8. Heckman, James J, 1979. "Sample Selection Bias as a Specification Error," Econometrica, Econometric Society, vol. 47(1), pages 153-61, January.
    9. Meng, Chun-Lo & Schmidt, Peter, 1985. "On the Cost of Partial Observability in the Bivariate Probit Model," International Economic Review, Department of Economics, University of Pennsylvania and Osaka University Institute of Social and Economic Research Association, vol. 26(1), pages 71-85, February.
    10. Charles Brown & James L. Medoff, 1989. "The Employer Size-Wage Effect," NBER Working Papers 2870, National Bureau of Economic Research, Inc.
    11. Elaine Sorensen, 1989. "Measuring the pay disparity between typically female occupations and other jobs: A bivariate selectivity approach," Industrial and Labor Relations Review, ILR Review, Cornell University, ILR School, vol. 42(4), pages 624-639, July.
    12. Samuel Bowles & Herbert Gintis & Melissa Osborne, 2001. "Incentive-Enhancing Preferences: Personality, Behavior and Earnings," Working Papers 01-01-004, Santa Fe Institute.
    13. Mohanty, Madhu S., 2009. "Effects of positive attitude on earnings: Evidence from the US longitudinal data," Journal of Behavioral and Experimental Economics (formerly The Journal of Socio-Economics), Elsevier, vol. 38(2), pages 357-371, March.
    14. Groves, Melissa Osborne, 2005. "How important is your personality? Labor market returns to personality for women in the US and UK," Journal of Economic Psychology, Elsevier, vol. 26(6), pages 827-841, December.
    15. John M. Abowd & Henry S. Farber, 1982. "Job queues and the union status of workers," Industrial and Labor Relations Review, ILR Review, Cornell University, ILR School, vol. 35(3), pages 354-367, April.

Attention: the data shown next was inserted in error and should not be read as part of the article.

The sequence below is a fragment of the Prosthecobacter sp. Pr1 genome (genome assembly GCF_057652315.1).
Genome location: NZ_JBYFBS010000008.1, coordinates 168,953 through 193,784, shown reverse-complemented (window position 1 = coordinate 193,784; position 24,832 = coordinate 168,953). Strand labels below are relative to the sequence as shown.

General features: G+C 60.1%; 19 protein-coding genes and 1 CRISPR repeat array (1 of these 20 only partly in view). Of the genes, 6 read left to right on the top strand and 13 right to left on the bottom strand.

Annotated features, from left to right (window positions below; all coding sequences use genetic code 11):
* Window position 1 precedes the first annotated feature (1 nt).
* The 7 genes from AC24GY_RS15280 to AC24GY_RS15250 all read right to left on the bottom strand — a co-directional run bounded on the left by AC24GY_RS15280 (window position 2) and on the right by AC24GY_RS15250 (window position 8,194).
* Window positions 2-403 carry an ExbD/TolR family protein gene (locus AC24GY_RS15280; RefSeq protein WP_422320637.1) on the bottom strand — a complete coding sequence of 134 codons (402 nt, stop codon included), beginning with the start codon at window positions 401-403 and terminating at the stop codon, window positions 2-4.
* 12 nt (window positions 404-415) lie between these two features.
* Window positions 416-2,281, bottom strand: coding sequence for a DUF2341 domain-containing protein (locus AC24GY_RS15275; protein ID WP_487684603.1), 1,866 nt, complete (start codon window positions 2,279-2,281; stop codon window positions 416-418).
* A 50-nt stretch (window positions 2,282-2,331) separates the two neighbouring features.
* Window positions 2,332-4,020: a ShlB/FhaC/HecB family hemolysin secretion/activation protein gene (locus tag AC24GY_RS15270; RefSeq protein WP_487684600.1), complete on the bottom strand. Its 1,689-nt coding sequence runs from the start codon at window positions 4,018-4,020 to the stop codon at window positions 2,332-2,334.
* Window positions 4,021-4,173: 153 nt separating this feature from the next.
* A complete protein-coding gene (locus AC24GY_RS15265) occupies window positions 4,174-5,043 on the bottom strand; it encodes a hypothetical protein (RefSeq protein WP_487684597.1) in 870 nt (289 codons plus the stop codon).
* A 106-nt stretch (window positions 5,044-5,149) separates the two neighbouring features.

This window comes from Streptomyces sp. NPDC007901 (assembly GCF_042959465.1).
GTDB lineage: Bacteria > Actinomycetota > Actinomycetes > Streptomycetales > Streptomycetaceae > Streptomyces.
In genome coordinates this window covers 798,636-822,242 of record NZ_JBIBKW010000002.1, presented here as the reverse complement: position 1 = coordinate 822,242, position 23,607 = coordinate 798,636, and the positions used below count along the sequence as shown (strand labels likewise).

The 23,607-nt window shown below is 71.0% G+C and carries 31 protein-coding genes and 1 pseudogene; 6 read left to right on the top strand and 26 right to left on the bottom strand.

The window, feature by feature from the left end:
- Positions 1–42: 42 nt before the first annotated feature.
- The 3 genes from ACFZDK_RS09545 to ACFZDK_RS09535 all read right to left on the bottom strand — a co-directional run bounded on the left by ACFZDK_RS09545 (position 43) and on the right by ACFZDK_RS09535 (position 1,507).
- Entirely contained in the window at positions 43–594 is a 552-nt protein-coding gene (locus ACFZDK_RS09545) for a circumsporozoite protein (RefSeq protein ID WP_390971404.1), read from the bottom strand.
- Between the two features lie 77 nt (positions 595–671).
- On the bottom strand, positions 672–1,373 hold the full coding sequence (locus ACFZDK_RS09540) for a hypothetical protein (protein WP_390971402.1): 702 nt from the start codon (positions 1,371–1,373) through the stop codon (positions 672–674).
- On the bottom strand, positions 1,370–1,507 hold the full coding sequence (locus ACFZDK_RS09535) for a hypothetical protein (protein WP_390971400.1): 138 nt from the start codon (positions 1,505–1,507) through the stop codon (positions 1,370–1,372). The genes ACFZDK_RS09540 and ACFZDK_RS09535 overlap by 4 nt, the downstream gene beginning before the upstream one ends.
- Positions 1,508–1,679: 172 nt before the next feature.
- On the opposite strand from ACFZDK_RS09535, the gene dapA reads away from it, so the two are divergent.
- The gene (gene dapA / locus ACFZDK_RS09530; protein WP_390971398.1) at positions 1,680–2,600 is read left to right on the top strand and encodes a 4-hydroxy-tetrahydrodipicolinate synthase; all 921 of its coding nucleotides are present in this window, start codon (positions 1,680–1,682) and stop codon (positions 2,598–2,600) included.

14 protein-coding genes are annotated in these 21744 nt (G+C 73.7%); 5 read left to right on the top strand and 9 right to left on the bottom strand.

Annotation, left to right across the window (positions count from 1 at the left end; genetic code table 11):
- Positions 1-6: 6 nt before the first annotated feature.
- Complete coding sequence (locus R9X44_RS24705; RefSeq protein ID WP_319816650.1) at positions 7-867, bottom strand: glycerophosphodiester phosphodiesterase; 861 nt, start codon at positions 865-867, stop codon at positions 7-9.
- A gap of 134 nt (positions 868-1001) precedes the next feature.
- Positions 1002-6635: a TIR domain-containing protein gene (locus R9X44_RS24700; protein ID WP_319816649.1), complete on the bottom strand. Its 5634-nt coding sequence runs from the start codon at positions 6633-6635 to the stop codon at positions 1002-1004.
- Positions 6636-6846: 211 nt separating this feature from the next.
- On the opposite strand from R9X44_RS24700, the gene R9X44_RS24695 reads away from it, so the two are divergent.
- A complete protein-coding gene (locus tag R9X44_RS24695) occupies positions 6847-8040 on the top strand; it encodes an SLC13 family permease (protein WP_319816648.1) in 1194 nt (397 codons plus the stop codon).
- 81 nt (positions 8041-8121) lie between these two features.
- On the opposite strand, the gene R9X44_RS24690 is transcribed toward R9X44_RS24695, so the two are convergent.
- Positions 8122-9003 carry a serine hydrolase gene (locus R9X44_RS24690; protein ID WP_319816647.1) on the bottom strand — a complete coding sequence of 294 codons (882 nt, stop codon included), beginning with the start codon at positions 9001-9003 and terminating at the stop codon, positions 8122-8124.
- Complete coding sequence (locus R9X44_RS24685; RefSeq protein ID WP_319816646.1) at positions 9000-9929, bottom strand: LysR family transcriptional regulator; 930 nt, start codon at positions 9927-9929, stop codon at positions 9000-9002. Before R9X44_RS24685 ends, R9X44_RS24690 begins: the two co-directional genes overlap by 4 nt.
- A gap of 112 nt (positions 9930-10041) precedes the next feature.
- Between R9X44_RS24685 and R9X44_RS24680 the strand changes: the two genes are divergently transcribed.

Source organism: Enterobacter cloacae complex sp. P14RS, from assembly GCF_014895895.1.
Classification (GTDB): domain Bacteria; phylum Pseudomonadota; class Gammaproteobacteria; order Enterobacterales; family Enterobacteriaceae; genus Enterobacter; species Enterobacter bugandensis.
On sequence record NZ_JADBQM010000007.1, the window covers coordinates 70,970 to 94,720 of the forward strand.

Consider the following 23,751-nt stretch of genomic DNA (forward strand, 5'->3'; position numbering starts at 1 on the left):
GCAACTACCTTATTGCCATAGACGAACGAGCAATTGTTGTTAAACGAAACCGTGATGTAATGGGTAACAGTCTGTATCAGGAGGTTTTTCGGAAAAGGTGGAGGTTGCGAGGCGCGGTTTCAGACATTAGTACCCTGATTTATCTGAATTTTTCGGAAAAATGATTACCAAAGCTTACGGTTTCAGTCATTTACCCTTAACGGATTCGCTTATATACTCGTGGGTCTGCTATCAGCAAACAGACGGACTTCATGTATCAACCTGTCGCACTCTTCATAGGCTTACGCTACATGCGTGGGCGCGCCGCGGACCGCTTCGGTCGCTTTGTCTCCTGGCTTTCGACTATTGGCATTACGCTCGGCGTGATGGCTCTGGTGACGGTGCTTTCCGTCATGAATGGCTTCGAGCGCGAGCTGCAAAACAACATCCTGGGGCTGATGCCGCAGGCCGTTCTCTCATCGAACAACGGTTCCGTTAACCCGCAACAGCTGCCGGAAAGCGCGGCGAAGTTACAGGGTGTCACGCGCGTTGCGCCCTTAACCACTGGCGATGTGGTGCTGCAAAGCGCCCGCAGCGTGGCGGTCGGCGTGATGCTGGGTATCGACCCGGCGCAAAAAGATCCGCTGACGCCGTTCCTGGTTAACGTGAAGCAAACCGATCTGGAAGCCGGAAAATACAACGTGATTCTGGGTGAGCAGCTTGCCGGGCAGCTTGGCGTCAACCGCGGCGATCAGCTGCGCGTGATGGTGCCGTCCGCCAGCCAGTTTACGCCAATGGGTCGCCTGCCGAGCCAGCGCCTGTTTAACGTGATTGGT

16. Behrman, Jere R & Taubman, Paul, 1989. "Is Schooling "Mostly in the Genes"? Nature-N urture Decomposition Using Data on Relatives," Journal of Political Economy, University of Chicago Press, vol. 97(6), pages 1425-46, December.
    17. MS Mohanty, 2001. "Determination Of Participation Decision, Hiring Decision, And Wages In A Double Selection Framework: Male-Female Wage Differentials In The U.S. Labor Market Revisited," Contemporary Economic Policy, Western Economic Association International, vol. 19(2), pages 197-212, 04.
    18. Farber, Henry S, 1983. "The Determination of the Union Status of Workers," Econometrica, Econometric Society, vol. 51(5), pages 1417-37, September.
    19. Christopher A. Sims, 2010. "But Economics Is Not an Experimental Science," Journal of Economic Perspectives, American Economic Association, vol. 24(2), pages 59-68, Spring.
    Full references (including those not matched with items on IDEAS)

    This item is not listed on Wikipedia, on a reading list or among the top items on IDEAS.

    When requesting a correction, please mention this item's handle: RePEc:eee:soceco:v:41:y:2012:i:3:p:304-316. See general information about how to correct material in RePEc.

    For technical questions regarding this item, or to correct its authors, title, abstract, bibliographic or download information, contact: (Zhang, Lei)

    If you have authored this item and are not yet registered with RePEc, we encourage you to do it here. This allows to link your profile to this item. It also allows you to accept potential citations to this item that we are uncertain about.

    If references are entirely missing, you can add them using this form.

    If the full references list an item that is present in RePEc, but the system did not link to it, you can help with this form.

    If you know of missing items citing this one, you can help us creating those links by adding the relevant references in the same way as above, for each refering item. If you are a registered author of this item, you may also want to check the "citations" tab in your profile, as there may be some citations waiting for confirmation.

    Please note that corrections may take a couple of weeks to filter through the various RePEc services.

    This information is provided to you by IDEAS at the Research Division of the Federal Reserve Bank of St. Louis using RePEc data.